I recently received a kind letter from a 10,000 Birds friend, who was worried that my recent irregularity in contributing to this website might indicate that something was wrong. I assured him then, and assure you now, that I am fine. But my wife’s and my lives have been rather chaotic of late. First, we had our five-week trip to Spain, Turkey and Jordan in September and October. Then we threw together a semi-planned family-related trip to the States in early December. Then we went back, on entirely unplanned trips in January. (My wife stayed there four more weeks than I could, so I also ended up holding down the fort alone here during those weeks.)

For the most part, I was still able to get my birding in during these recent months. What I often did not manage was to process my photos, attach them to my eBird reports, and then write about them here. Which also made my 10,000 Birds contributions much less chronological than usual, as well as much less consistent. Sorry.

The third of these trips started with me driving 3+ hours west to the Guadalajara airport,so my wife and grown daughter could fly north from there. (Our daughter flew back days later, and I caught up with my wife two weeks later in Ohio.) Now, if I am to drive seven hours in a single day, I will certainly try to get a bit of birding in for good measure. In this case, that involved taking a short detour to the shore of the state of Jalisco’s Lake Chapala.

I often write about Lake Cuitzeo, which is near Morelia, and is Mexico’s second-largest lake. Lake Chapala is near Guadalajara, and is Mexico’s largest lake. It is also much deeper than the always-shallow Lake Cuitzeo, which provides some very different habitat.

It wasn’t a very long stay, and the spot I had chosen, the lakeside town of Jamay, turned out to be rather domesticated. This meant I saw some truly domesticated species there, like these Graylag and African (domesticated Swan) Geese:

Fortunately, all the other birds I saw there were truly wild. There were Yellow Warblers, a species I always seem to see among willows in lakeside parks.

Some floating weeds provided a nice platform for a Least Sandpiper to helpfully show me its diagnostic yellow legs.

It was also where a Green Heron showed me the advantage of having an awesome flexible throat. I’ve got to get me one of those.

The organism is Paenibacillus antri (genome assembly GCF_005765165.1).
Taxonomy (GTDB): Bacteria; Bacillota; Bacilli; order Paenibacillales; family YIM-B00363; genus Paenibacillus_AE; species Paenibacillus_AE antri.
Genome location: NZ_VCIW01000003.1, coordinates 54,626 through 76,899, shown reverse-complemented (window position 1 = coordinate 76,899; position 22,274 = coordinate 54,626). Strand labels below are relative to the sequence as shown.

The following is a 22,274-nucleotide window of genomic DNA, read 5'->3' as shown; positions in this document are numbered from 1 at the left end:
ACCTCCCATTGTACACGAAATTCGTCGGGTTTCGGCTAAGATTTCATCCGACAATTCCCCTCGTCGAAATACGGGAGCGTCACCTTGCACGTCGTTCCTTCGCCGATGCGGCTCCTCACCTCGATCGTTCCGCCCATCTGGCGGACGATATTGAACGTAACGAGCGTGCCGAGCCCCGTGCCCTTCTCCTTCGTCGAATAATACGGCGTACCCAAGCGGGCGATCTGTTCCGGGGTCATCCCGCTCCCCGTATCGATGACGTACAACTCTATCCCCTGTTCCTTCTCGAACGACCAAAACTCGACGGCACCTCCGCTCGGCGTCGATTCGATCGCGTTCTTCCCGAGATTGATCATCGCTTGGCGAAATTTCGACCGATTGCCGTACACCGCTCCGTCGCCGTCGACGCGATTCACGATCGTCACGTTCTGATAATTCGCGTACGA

The Audubon page recently included an article about the many different eye colors of birds. I myself got an eyeful of these colors while at Jamay. Female Great-tailed Grackles have yellow eyes.

Cinnamon teals have red eyes.

So do Black-crowned Night-Herons. You can’t really appreciate that fact in this photo. But the Night-Heron does look like a dashing captain of its vessel.

To say that Neotropical Cormorants have blue eyes seems like a bit of an understatement.

I can’t decide if this female Northern Shoveler’s eyes are yellow or orange. Amber, perhaps?

This Northern Pintail definitely went for a basic brown eye color. The Blue-winged Teal? Looks a bit more red to me.

And who cares what the eye color of a Great Blue Heron might be, when it is showing off such a unique chest ornament?

To summarize, I managed to see 42 species with a quick two-hour visit. (The visit would have been even quicker, had I not ended up talking at length with another photographer there). Jamay would definitely be a worthwhile stop for visitors to Guadalajara, and especially to some of the many Americans and Canadians that live along Lake Chapala’s north shore.

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Written by Paul Lewis
Paul Lewis moved from California to Mexico 36 years ago. He lived first in Mexicali, and now in the historic city of Morelia (about halfway between Guadalajara and Mexico City), where he and his wife pastor a small church. He is the author of an internationally distributed book in Spanish about family finances and has recorded four albums in Spanish of his own songs. But every Monday, he explores the wonderful habitats and birds found within an hour of his house, in sites which go from 3,000 to 10,000 feet of altitude. These habitats include freshwater wetlands, savannah grasslands, and pine, oak, pine/oak, pine/fir, cloud, and tropical scrub forests.